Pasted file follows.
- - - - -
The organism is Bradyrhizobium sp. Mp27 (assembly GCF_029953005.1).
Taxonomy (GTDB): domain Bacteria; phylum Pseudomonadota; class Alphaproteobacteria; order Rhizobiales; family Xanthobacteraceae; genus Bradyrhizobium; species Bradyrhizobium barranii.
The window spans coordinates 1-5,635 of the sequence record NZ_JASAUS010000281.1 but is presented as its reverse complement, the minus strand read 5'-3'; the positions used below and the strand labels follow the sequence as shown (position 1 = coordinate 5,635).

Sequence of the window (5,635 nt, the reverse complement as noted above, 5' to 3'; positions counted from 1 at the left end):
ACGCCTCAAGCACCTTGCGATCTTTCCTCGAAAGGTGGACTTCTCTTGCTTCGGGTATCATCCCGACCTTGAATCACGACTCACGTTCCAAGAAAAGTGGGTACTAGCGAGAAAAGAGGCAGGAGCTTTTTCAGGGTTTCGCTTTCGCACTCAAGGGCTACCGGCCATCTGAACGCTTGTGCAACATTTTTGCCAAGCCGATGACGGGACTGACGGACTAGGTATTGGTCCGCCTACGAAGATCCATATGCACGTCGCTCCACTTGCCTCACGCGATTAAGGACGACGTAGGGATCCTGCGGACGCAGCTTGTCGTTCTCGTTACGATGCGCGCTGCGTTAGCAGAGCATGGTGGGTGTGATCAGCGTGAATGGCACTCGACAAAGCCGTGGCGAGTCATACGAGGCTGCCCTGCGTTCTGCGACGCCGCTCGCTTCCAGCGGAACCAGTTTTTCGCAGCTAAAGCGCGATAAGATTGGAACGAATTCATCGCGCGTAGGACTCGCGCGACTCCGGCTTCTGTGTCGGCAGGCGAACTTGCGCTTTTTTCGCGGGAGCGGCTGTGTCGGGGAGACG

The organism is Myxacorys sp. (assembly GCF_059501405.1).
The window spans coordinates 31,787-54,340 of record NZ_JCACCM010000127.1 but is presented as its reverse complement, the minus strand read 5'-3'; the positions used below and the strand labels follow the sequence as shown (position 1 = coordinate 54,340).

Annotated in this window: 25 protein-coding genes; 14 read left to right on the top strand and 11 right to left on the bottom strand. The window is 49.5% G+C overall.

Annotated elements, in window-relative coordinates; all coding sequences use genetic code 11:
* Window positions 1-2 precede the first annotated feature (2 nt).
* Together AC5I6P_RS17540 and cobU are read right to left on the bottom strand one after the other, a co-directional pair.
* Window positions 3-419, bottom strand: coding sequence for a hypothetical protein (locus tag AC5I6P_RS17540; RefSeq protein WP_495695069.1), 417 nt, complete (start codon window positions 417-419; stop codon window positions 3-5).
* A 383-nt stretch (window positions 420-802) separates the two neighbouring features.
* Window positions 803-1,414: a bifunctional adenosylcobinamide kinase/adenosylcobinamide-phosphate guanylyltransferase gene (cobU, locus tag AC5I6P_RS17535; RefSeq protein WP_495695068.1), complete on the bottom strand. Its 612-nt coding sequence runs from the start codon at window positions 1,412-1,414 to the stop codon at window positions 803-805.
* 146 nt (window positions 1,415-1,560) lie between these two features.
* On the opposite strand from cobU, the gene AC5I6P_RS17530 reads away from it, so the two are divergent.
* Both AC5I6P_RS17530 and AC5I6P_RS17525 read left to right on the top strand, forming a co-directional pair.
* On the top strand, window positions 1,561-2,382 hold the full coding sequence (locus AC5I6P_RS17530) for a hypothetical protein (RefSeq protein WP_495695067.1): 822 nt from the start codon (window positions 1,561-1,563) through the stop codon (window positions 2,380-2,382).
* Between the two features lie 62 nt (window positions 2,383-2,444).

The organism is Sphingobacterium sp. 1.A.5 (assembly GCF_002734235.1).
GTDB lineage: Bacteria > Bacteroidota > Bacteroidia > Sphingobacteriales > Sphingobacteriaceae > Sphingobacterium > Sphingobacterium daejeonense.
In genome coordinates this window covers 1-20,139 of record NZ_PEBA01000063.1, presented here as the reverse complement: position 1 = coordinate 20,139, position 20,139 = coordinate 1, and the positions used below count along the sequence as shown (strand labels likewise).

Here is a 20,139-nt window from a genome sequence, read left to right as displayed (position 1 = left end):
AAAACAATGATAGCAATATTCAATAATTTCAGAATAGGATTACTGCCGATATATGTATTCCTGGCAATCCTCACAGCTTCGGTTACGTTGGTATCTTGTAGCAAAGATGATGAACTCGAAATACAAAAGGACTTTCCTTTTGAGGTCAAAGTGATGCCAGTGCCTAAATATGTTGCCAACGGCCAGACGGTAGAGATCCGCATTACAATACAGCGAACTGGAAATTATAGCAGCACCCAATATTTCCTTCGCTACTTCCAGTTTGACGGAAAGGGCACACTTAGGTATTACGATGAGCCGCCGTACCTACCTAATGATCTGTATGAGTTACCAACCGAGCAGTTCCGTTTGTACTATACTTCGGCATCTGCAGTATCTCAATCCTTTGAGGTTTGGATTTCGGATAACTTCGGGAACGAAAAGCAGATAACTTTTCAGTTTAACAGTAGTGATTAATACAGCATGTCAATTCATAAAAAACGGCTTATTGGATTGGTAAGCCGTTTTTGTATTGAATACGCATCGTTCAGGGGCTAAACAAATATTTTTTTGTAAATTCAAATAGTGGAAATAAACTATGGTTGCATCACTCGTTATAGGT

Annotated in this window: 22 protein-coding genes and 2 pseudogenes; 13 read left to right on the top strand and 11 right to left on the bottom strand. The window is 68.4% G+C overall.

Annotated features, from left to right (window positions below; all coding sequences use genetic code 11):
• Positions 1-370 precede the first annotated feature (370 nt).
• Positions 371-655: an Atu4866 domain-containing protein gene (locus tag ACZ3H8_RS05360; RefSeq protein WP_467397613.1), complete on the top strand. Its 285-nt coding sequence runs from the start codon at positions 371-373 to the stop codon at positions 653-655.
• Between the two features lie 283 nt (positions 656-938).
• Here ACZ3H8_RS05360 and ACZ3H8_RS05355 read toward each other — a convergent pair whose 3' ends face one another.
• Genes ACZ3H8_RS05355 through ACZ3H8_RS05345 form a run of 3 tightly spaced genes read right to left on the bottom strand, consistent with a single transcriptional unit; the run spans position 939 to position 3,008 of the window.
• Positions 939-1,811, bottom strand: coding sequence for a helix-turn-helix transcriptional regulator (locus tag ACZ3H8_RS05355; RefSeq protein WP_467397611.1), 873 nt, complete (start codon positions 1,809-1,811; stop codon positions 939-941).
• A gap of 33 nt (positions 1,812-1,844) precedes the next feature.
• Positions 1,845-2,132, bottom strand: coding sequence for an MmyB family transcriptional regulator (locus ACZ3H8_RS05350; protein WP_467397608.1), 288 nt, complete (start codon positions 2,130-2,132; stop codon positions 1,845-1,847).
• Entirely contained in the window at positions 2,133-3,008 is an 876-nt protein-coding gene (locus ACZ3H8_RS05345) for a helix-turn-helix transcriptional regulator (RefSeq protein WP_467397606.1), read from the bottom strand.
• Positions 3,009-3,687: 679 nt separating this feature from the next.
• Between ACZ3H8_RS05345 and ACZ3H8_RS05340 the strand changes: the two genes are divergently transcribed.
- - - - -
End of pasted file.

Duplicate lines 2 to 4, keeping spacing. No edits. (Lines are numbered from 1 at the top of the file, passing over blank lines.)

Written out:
Taxonomy (GTDB): domain Bacteria; phylum Pseudomonadota; class Alphaproteobacteria; order Rhizobiales; family Xanthobacteraceae; genus Bradyrhizobium; species Bradyrhizobium barranii.
The window spans coordinates 1-5,635 of the sequence record NZ_JASAUS010000281.1 but is presented as its reverse complement, the minus strand read 5'-3'; the positions used below and the strand labels follow the sequence as shown (position 1 = coordinate 5,635).

Sequence of the window (5,635 nt, the reverse complement as noted above, 5' to 3'; positions counted from 1 at the left end):